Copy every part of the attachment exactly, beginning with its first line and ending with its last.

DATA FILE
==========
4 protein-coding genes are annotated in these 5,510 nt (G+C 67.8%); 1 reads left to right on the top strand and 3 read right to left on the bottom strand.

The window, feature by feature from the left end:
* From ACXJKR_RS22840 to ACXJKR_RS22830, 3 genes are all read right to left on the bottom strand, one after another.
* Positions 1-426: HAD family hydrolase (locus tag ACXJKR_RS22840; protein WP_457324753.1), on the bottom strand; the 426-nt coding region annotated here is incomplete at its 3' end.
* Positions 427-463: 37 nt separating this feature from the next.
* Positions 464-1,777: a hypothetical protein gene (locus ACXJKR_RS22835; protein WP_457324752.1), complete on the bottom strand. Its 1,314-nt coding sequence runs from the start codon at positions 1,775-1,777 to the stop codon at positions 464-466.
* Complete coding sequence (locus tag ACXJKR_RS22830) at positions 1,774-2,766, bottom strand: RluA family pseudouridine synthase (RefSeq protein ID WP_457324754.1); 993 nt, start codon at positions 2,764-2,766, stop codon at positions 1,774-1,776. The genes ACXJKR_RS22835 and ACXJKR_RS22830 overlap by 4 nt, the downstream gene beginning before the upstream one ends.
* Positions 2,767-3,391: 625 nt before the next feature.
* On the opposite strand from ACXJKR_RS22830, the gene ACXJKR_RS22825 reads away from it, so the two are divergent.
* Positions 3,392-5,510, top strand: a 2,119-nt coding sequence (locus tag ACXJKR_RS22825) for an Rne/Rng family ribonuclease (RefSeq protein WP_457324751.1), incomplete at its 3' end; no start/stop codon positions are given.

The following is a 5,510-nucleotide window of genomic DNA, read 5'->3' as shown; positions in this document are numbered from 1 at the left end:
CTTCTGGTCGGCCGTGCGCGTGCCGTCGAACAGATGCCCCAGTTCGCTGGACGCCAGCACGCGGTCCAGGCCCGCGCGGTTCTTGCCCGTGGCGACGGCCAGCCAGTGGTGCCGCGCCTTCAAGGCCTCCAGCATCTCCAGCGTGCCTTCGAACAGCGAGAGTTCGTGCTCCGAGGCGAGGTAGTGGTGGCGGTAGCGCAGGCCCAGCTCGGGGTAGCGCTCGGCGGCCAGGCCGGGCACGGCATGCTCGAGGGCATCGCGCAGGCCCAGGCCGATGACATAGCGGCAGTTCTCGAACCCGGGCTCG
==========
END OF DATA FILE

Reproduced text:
4 protein-coding genes are annotated in these 5,510 nt (G+C 67.8%); 1 reads left to right on the top strand and 3 read right to left on the bottom strand.

The window, feature by feature from the left end:
* From ACXJKR_RS22840 to ACXJKR_RS22830, 3 genes are all read right to left on the bottom strand, one after another.
* Positions 1-426: HAD family hydrolase (locus tag ACXJKR_RS22840; protein WP_457324753.1), on the bottom strand; the 426-nt coding region annotated here is incomplete at its 3' end.
* Positions 427-463: 37 nt separating this feature from the next.
* Positions 464-1,777: a hypothetical protein gene (locus ACXJKR_RS22835; protein WP_457324752.1), complete on the bottom strand. Its 1,314-nt coding sequence runs from the start codon at positions 1,775-1,777 to the stop codon at positions 464-466.
* Complete coding sequence (locus tag ACXJKR_RS22830) at positions 1,774-2,766, bottom strand: RluA family pseudouridine synthase (RefSeq protein ID WP_457324754.1); 993 nt, start codon at positions 2,764-2,766, stop codon at positions 1,774-1,776. The genes ACXJKR_RS22835 and ACXJKR_RS22830 overlap by 4 nt, the downstream gene beginning before the upstream one ends.
* Positions 2,767-3,391: 625 nt before the next feature.
* On the opposite strand from ACXJKR_RS22830, the gene ACXJKR_RS22825 reads away from it, so the two are divergent.
* Positions 3,392-5,510, top strand: a 2,119-nt coding sequence (locus tag ACXJKR_RS22825) for an Rne/Rng family ribonuclease (RefSeq protein WP_457324751.1), incomplete at its 3' end; no start/stop codon positions are given.

The following is a 5,510-nucleotide window of genomic DNA, read 5'->3' as shown; positions in this document are numbered from 1 at the left end:
CTTCTGGTCGGCCGTGCGCGTGCCGTCGAACAGATGCCCCAGTTCGCTGGACGCCAGCACGCGGTCCAGGCCCGCGCGGTTCTTGCCCGTGGCGACGGCCAGCCAGTGGTGCCGCGCCTTCAAGGCCTCCAGCATCTCCAGCGTGCCTTCGAACAGCGAGAGTTCGTGCTCCGAGGCGAGGTAGTGGTGGCGGTAGCGCAGGCCCAGCTCGGGGTAGCGCTCGGCGGCCAGGCCGGGCACGGCATGCTCGAGGGCATCGCGCAGGCCCAGGCCGATGACATAGCGGCAGTTCTCGAACCCGGGCTCG